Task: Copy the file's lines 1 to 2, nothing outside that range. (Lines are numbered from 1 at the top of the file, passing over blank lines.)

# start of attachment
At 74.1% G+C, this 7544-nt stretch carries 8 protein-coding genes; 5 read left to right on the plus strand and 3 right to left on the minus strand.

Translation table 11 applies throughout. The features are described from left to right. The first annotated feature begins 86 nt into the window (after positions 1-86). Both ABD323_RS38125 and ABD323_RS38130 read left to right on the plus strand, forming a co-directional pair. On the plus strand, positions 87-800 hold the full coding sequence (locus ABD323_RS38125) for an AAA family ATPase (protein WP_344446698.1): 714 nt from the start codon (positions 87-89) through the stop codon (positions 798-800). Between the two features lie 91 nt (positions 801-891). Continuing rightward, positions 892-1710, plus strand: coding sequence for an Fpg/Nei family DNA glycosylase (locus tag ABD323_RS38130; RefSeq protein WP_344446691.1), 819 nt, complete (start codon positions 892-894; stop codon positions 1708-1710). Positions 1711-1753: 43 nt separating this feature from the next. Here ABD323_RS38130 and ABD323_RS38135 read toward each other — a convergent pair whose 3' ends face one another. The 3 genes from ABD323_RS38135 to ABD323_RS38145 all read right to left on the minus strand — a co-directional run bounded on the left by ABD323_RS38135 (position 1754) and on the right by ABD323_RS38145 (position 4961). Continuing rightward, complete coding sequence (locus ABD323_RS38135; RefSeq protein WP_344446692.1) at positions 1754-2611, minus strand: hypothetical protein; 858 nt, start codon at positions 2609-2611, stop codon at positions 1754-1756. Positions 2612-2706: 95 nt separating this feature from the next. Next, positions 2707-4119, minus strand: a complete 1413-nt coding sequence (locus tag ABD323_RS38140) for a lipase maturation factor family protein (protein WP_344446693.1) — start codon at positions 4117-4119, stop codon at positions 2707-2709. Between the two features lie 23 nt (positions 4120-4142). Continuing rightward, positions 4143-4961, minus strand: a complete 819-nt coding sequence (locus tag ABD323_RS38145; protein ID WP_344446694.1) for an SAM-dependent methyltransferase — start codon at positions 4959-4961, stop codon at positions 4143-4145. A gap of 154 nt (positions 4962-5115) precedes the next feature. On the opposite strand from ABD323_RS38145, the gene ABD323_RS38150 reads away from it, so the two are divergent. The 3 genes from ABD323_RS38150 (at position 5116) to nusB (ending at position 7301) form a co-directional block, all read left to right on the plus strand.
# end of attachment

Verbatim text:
At 74.1% G+C, this 7544-nt stretch carries 8 protein-coding genes; 5 read left to right on the plus strand and 3 right to left on the minus strand.

Translation table 11 applies throughout. The features are described from left to right. The first annotated feature begins 86 nt into the window (after positions 1-86). Both ABD323_RS38125 and ABD323_RS38130 read left to right on the plus strand, forming a co-directional pair. On the plus strand, positions 87-800 hold the full coding sequence (locus ABD323_RS38125) for an AAA family ATPase (protein WP_344446698.1): 714 nt from the start codon (positions 87-89) through the stop codon (positions 798-800). Between the two features lie 91 nt (positions 801-891). Continuing rightward, positions 892-1710, plus strand: coding sequence for an Fpg/Nei family DNA glycosylase (locus tag ABD323_RS38130; RefSeq protein WP_344446691.1), 819 nt, complete (start codon positions 892-894; stop codon positions 1708-1710). Positions 1711-1753: 43 nt separating this feature from the next. Here ABD323_RS38130 and ABD323_RS38135 read toward each other — a convergent pair whose 3' ends face one another. The 3 genes from ABD323_RS38135 to ABD323_RS38145 all read right to left on the minus strand — a co-directional run bounded on the left by ABD323_RS38135 (position 1754) and on the right by ABD323_RS38145 (position 4961). Continuing rightward, complete coding sequence (locus ABD323_RS38135; RefSeq protein WP_344446692.1) at positions 1754-2611, minus strand: hypothetical protein; 858 nt, start codon at positions 2609-2611, stop codon at positions 1754-1756. Positions 2612-2706: 95 nt separating this feature from the next. Next, positions 2707-4119, minus strand: a complete 1413-nt coding sequence (locus tag ABD323_RS38140) for a lipase maturation factor family protein (protein WP_344446693.1) — start codon at positions 4117-4119, stop codon at positions 2707-2709. Between the two features lie 23 nt (positions 4120-4142). Continuing rightward, positions 4143-4961, minus strand: a complete 819-nt coding sequence (locus tag ABD323_RS38145; protein ID WP_344446694.1) for an SAM-dependent methyltransferase — start codon at positions 4959-4961, stop codon at positions 4143-4145. A gap of 154 nt (positions 4962-5115) precedes the next feature. On the opposite strand from ABD323_RS38145, the gene ABD323_RS38150 reads away from it, so the two are divergent. The 3 genes from ABD323_RS38150 (at position 5116) to nusB (ending at position 7301) form a co-directional block, all read left to right on the plus strand.